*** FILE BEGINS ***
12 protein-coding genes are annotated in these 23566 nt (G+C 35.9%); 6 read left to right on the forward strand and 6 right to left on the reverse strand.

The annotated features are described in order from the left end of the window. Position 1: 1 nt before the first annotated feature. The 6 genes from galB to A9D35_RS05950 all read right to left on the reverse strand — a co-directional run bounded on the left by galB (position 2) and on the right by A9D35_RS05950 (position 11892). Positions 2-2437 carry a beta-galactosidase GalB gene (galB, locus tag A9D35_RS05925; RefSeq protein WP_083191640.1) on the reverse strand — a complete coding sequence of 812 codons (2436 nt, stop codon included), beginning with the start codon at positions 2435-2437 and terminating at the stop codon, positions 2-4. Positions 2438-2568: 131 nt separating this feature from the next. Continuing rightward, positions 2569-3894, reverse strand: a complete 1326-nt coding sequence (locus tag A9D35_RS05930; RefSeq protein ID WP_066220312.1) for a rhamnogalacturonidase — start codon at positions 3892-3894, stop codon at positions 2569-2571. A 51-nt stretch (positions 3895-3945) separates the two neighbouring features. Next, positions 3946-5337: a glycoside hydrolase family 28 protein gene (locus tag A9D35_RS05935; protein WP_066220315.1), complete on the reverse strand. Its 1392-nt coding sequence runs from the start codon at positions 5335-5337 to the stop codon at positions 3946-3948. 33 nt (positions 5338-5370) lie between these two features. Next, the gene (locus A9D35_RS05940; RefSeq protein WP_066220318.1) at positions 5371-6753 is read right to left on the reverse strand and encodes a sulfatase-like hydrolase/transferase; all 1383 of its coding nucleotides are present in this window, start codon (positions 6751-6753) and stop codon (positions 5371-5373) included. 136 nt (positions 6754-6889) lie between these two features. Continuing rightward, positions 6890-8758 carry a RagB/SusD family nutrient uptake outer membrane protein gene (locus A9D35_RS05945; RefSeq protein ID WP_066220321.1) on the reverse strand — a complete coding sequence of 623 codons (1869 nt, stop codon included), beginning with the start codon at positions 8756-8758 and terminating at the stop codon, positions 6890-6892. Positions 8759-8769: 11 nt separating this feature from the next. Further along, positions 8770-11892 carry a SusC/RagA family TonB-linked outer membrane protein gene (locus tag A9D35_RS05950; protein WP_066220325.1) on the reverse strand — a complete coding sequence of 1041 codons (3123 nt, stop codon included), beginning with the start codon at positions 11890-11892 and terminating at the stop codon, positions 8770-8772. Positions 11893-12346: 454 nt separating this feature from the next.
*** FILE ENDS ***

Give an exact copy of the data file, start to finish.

12 protein-coding genes are annotated in these 23566 nt (G+C 35.9%); 6 read left to right on the forward strand and 6 right to left on the reverse strand.

The annotated features are described in order from the left end of the window. Position 1: 1 nt before the first annotated feature. The 6 genes from galB to A9D35_RS05950 all read right to left on the reverse strand — a co-directional run bounded on the left by galB (position 2) and on the right by A9D35_RS05950 (position 11892). Positions 2-2437 carry a beta-galactosidase GalB gene (galB, locus tag A9D35_RS05925; RefSeq protein WP_083191640.1) on the reverse strand — a complete coding sequence of 812 codons (2436 nt, stop codon included), beginning with the start codon at positions 2435-2437 and terminating at the stop codon, positions 2-4. Positions 2438-2568: 131 nt separating this feature from the next. Continuing rightward, positions 2569-3894, reverse strand: a complete 1326-nt coding sequence (locus tag A9D35_RS05930; RefSeq protein ID WP_066220312.1) for a rhamnogalacturonidase — start codon at positions 3892-3894, stop codon at positions 2569-2571. A 51-nt stretch (positions 3895-3945) separates the two neighbouring features. Next, positions 3946-5337: a glycoside hydrolase family 28 protein gene (locus tag A9D35_RS05935; protein WP_066220315.1), complete on the reverse strand. Its 1392-nt coding sequence runs from the start codon at positions 5335-5337 to the stop codon at positions 3946-3948. 33 nt (positions 5338-5370) lie between these two features. Next, the gene (locus A9D35_RS05940; RefSeq protein WP_066220318.1) at positions 5371-6753 is read right to left on the reverse strand and encodes a sulfatase-like hydrolase/transferase; all 1383 of its coding nucleotides are present in this window, start codon (positions 6751-6753) and stop codon (positions 5371-5373) included. 136 nt (positions 6754-6889) lie between these two features. Continuing rightward, positions 6890-8758 carry a RagB/SusD family nutrient uptake outer membrane protein gene (locus A9D35_RS05945; RefSeq protein ID WP_066220321.1) on the reverse strand — a complete coding sequence of 623 codons (1869 nt, stop codon included), beginning with the start codon at positions 8756-8758 and terminating at the stop codon, positions 6890-6892. Positions 8759-8769: 11 nt separating this feature from the next. Further along, positions 8770-11892 carry a SusC/RagA family TonB-linked outer membrane protein gene (locus tag A9D35_RS05950; protein WP_066220325.1) on the reverse strand — a complete coding sequence of 1041 codons (3123 nt, stop codon included), beginning with the start codon at positions 11890-11892 and terminating at the stop codon, positions 8770-8772. Positions 11893-12346: 454 nt separating this feature from the next.